Philanthropies’ crucial early support of Winrock International’s work continues to benefit the organization — and the world.
It’s been a decade since the Margaret A. Cargill Philanthropies (MACP) helped fund Winrock’s entry into the California carbon market through its American Carbon Registry (ACR) enterprise. The grant supported the development of an ACR office and staff in Sacramento and supplied the funds that allowed ACR to apply for and become one of the first two qualified offset project registries for California’s cap-and-trade program, which has generated more than $1 billion in climate finance for greenhouse gas emission reduction projects in the past seven years.
MACP’s support was instrumental in providing the foundational support to develop innovative market-based mechanisms for reducing emissions and enabled the following accomplishments:
ACR has been the primary registry used by developers of forest projects, having provided oversight for a portfolio that now includes more than 65 forest carbon projects, totaling over 86 million tons and representing about 64 percent of total forestry project offsets registered. MACP support made possible the inclusion of forestry expertise within the ACR team that helped project proponents succeed in developing a pipeline of successful projects.
Over half the forest carbon offsets registered through ACR have been generated by Native American tribes, generating hundreds of millions of dollars to continue land stewardship practices and support community development. This helps tribes become more self-sustaining while preserving their land and culture. MACP funds supported the resource-intensive work required to establish credits, given the complex nature of tribal land holdings and sovereignty.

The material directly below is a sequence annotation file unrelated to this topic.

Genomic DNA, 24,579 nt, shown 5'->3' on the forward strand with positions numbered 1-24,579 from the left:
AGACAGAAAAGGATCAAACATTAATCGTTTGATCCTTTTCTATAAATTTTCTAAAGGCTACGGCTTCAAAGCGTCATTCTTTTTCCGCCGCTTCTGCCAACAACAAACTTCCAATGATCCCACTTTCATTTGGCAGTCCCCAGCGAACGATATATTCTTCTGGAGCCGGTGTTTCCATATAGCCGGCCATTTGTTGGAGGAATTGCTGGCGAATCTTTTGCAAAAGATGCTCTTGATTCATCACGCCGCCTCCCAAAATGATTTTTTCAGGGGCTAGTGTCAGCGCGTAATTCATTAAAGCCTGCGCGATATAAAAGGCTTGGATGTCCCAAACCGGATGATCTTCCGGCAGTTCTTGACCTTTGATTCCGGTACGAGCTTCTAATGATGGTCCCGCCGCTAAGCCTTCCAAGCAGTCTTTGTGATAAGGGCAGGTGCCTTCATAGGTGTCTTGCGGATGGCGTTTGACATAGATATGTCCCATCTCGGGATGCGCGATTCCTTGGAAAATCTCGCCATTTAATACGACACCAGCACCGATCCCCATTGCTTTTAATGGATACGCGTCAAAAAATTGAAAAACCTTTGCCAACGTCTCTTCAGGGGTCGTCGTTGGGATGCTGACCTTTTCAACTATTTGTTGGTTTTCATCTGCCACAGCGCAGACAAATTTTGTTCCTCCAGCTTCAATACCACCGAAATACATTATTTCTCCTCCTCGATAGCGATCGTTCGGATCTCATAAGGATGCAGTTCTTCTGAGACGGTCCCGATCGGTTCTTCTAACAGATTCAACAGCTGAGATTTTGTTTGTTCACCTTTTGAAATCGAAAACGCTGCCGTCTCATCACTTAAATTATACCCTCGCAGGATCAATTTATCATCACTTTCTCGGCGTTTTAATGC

ACR and its partners developed a methodology to reduce emissions from rice production and successfully championed its approval from the California Air Resources Board. It was the first crop-based offset protocol California approved that could be applied in the state’s offsets market. The methodology paid special attention to migratory bird habitats, since habitat preservation was another of Margaret A. Cargill’s interests.
Funding from the Margaret A. Cargill Foundation helped bring the California Air Resources Board’s attention to several land-based project types, in particular, methodologies for wetlands restoration and grazing land restoration, which produce a range of valuable benefits.
ACR agriculture and land use methodologies have led to the allocation of state resources to support new approaches for aggregation and verification that can reduce transaction costs and enable greater participation by smaller landholders.
ACR staff used funds from the Margaret A. Cargill Foundation grant to support its participation in a working group established to provide recommendations for how California could link its cap-and-trade program with international efforts for Reducing Emissions from Deforestation and Forest Degradation (REDD). While enabling a REDD methodology in California faces challenges, there is increased interest in using it in voluntary carbon markets and as a mechanism to reduce emissions under the Paris Agreement. Based on its technical forestry and carbon market experience, Winrock was recently selected to serve as the Secretariat for the Architecture for REDD+ Transactions (ART), a new international initiative with seed funding from the government of Norway that aims to reduce emissions from tropical deforestation.
ACR has now issued more than 150 million metric tons of carbon offset credits, the equivalent of removing 32 million cars from the road for a year. What began as one small grant has generated enormous impact in the United States and across the world.
The partnership between Margaret A. Cargill Philanthropies and Winrock has been an important and meaningful one. The seed from which this work has blossomed has created value many times over, inspiring projects and research that continue to this day.